For the Love of FACS, Home economics, Presidential palates

Presidential Palates, Part 14

This blog post was originally published on November 4, 2016 as the first in a fifteen-part series related to the 2016 Presidential election. Beginning today we will be sharing these posts again in hopes that our readers will find some historical info regarding past presidents and their food preferences for use in the FACS classroom. A new Presidential Palates post will be shared each weekday between now and Election Day on November 3. Please note that the concluding post of this series is a quiz based on the Presidential Palates series of posts.

Today we wrap up the informational part of our Presidential Palates blog post series.  I hope you’ve found some interesting facts and recipes to share with your FACS students.  Connecting historical facts to food is such a great way to bring social studies into the FACS curriculum!  I encourage you to give it a try.  Next Monday I will post a fun quiz based on this series of blog posts and later next week, you will be able to download the entire series as a freebie from our website.

Here are some final food facts about seven former American presidents, listed in descending chronological order.


John Adams (1797 – 1801) drank a tankard of hard cider as soon as he got out of bed every day.

Zachary Taylor (1849 – 1850) loved anything Southern, in particular Creole food.  His favorite was a treat called calas, which are essentially beignets made from rice.  Here’s a recipe for a shortcut version of this classic dish.


Vegetable oil for deep frying

1 can (13.8 oz.) Pillsbury™ refrigerated classic pizza crust

Powdered sugar


  1. In deep fat fryer or heavy saucepan, heat 2 inches oil to 350° F.
  2. Line a plate with paper towels; set aside.
  3. On lightly floured work surface, roll dough into ball and pat into 8 x 6-inch rectangle about 1/2 inch thick.
  4. Cut into 9 equal pieces using pizza cutter or knife.
  5. Fry 2 or 3 pieces of dough at a time in hot oil 2 to 3 minutes on each side, turning with slotted spoon, until deep golden brown.  Remove with slotted spoon.  Drain on paper towels.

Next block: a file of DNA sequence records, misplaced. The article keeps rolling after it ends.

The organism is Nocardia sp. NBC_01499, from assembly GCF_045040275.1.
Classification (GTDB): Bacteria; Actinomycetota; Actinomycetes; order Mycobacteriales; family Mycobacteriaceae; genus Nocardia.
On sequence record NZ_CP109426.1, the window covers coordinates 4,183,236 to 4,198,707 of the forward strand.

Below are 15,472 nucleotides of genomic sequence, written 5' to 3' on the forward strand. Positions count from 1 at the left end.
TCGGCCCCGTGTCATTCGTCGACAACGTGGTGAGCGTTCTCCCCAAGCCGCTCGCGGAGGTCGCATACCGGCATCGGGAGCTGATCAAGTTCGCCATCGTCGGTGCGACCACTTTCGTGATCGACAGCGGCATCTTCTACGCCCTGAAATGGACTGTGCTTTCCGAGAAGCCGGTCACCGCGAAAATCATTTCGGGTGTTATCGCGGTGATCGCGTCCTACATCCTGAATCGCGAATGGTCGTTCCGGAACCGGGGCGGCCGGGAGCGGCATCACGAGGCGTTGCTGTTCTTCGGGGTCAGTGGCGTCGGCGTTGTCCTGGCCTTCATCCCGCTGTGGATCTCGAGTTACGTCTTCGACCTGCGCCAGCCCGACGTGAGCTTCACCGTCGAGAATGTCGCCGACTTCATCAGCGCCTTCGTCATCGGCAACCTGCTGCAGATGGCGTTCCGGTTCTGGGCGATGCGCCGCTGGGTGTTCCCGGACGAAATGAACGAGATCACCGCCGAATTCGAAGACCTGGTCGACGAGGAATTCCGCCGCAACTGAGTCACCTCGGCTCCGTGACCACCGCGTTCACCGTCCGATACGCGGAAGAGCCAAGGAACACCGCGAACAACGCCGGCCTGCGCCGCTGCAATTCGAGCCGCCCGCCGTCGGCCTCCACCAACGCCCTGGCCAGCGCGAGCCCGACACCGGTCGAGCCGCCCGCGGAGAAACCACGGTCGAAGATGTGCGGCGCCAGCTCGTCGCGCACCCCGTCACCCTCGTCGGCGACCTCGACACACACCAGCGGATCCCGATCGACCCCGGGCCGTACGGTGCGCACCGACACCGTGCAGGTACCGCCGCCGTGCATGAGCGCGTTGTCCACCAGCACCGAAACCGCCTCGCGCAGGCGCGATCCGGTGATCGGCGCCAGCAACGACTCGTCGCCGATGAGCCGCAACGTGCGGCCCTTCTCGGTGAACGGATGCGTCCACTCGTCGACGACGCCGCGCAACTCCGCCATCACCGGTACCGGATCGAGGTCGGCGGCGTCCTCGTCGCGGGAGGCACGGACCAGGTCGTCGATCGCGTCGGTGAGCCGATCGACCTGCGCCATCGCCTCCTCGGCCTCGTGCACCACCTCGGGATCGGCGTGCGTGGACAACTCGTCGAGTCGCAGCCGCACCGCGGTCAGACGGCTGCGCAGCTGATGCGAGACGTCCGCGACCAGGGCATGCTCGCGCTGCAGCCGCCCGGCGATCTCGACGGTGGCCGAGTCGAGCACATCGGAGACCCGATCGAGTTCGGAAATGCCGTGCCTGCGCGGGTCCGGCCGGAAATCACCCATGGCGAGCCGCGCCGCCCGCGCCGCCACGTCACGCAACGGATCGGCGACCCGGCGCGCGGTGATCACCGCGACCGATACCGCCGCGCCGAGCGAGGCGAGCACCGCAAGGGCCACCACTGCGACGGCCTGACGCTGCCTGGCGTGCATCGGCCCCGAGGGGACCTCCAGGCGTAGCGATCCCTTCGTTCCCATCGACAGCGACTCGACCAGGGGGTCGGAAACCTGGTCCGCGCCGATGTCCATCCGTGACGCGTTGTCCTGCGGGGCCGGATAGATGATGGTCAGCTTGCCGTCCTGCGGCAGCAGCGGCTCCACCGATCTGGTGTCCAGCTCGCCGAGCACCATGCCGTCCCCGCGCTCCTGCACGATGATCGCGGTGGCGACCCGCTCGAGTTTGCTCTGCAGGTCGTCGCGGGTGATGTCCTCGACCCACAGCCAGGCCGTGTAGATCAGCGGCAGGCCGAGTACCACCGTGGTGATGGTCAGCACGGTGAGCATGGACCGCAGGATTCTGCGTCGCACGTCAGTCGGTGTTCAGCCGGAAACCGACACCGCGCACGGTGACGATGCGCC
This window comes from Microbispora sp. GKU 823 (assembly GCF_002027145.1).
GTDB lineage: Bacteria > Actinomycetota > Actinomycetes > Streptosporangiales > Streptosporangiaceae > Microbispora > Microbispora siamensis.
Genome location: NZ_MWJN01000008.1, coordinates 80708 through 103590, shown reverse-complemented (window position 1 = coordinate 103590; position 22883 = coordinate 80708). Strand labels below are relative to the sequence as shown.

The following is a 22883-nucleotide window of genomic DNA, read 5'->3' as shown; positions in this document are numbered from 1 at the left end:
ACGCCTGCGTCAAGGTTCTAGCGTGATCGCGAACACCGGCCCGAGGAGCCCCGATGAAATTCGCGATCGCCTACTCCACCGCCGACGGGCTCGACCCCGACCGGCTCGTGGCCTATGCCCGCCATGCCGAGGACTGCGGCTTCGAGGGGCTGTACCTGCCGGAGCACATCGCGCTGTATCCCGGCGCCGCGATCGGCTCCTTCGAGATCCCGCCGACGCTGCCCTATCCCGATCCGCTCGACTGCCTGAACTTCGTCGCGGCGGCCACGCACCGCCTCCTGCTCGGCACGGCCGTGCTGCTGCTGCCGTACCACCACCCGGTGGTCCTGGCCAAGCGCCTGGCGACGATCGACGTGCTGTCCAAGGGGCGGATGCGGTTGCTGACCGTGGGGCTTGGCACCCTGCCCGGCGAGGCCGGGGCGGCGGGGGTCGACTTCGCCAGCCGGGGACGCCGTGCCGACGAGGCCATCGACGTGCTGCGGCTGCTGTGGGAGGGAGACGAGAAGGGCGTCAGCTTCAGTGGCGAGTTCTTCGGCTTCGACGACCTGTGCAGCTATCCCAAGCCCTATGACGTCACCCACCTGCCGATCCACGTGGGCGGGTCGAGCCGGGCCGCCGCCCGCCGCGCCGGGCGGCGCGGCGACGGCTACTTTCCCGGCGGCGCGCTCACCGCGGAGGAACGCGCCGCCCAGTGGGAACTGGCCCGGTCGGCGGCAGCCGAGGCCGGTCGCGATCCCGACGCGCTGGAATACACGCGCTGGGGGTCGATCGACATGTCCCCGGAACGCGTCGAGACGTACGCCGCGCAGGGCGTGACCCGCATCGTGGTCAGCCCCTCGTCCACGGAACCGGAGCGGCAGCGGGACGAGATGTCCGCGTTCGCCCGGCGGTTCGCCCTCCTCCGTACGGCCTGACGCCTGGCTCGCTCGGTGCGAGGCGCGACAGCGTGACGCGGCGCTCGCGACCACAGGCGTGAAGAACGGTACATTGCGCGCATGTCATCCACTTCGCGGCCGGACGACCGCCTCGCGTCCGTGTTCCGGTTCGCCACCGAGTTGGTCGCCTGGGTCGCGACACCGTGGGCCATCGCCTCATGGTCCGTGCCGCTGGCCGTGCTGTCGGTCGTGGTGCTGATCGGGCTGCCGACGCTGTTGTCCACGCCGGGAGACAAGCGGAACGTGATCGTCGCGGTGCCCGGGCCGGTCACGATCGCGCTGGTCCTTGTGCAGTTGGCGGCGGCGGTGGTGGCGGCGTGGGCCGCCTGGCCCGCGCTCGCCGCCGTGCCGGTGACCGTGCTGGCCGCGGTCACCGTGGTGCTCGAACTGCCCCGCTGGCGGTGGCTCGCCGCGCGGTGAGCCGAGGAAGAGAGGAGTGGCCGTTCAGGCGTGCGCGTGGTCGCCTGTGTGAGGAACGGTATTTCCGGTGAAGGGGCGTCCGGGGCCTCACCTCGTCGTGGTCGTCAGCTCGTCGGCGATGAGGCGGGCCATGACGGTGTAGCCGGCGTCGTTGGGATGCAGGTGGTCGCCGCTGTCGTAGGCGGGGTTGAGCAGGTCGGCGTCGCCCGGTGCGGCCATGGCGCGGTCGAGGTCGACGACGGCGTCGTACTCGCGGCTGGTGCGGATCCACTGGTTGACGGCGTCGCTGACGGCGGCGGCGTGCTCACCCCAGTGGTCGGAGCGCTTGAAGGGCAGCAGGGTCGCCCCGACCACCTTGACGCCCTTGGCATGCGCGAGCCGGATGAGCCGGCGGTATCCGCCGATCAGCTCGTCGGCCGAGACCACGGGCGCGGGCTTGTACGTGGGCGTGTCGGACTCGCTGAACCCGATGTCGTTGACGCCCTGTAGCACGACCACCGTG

6. Sprinkle tops with powdered sugar.  Serve warm.

Yield:  9 beignets

When Ulysses S. Grant (1869 – 1877) moved into the White House, he brought along his own personal chef:  the cook from his Army mess hall.  Rumor has it that this chef specialized in simple meals, serving turkey for formal meals and bigger turkeys for even fancier state dinners.


“The only way to serve fried chicken is with white gravy soaked into the meat.” Theodore Roosevelt

Theodore Roosevelt (1901 – 1909) was a very hearty eater, enjoying a rich and varied diet.  His passion for fried chicken smothered in white gravy came from his mother.  Historian Edmund Morris wrote “his mother had always said it was the only way to serve fried chicken, and that if the gravy was served separately, he never took it.”  According to the Theodore Roosevelt Association, the former President dined on a feast of Bluepoint Oysters, Green Turtle Soup, and more during his six course birthday dinner in 1900–and that’s not counting the dessert and coffee courses.

William H. Taft (1909 – 1913) liked milk so much, he brought his own cows, named, Mooly Wooly and Pauline Wayne, to the White House.  No president since has grazed cattle on the White House lawn.


“Only coyotes and predatory animals eat raw beef.”  Harry S. Truman

Harry S. Truman (1945 – 1953) was partial to a well-done beef steak.  When asked if there’s a special reason why Midwesterners like their beef well-done, Truman responded that “only coyotes and predatory animals eat raw beef.”  The President wrote on a food questionnaire that’s now in the archives of the Harry S. Truman Library, “Mrs. Truman’s chocolate caked and chicken and dumplings.  My mother’s custard pie and fried chicken.”


Gerald Ford (1974 – 1977) loved to eat waffles with strawberries and sour cream.  He was also very fond of English muffins.

That wraps up our look at the favorite foods of many of our past U.S. Presidents.  For more ideas for incorporating history into your FACS curriculum, check out our resource, Historical FACS.


Don’t forget to go out and vote for our next President on Tuesday, November 8!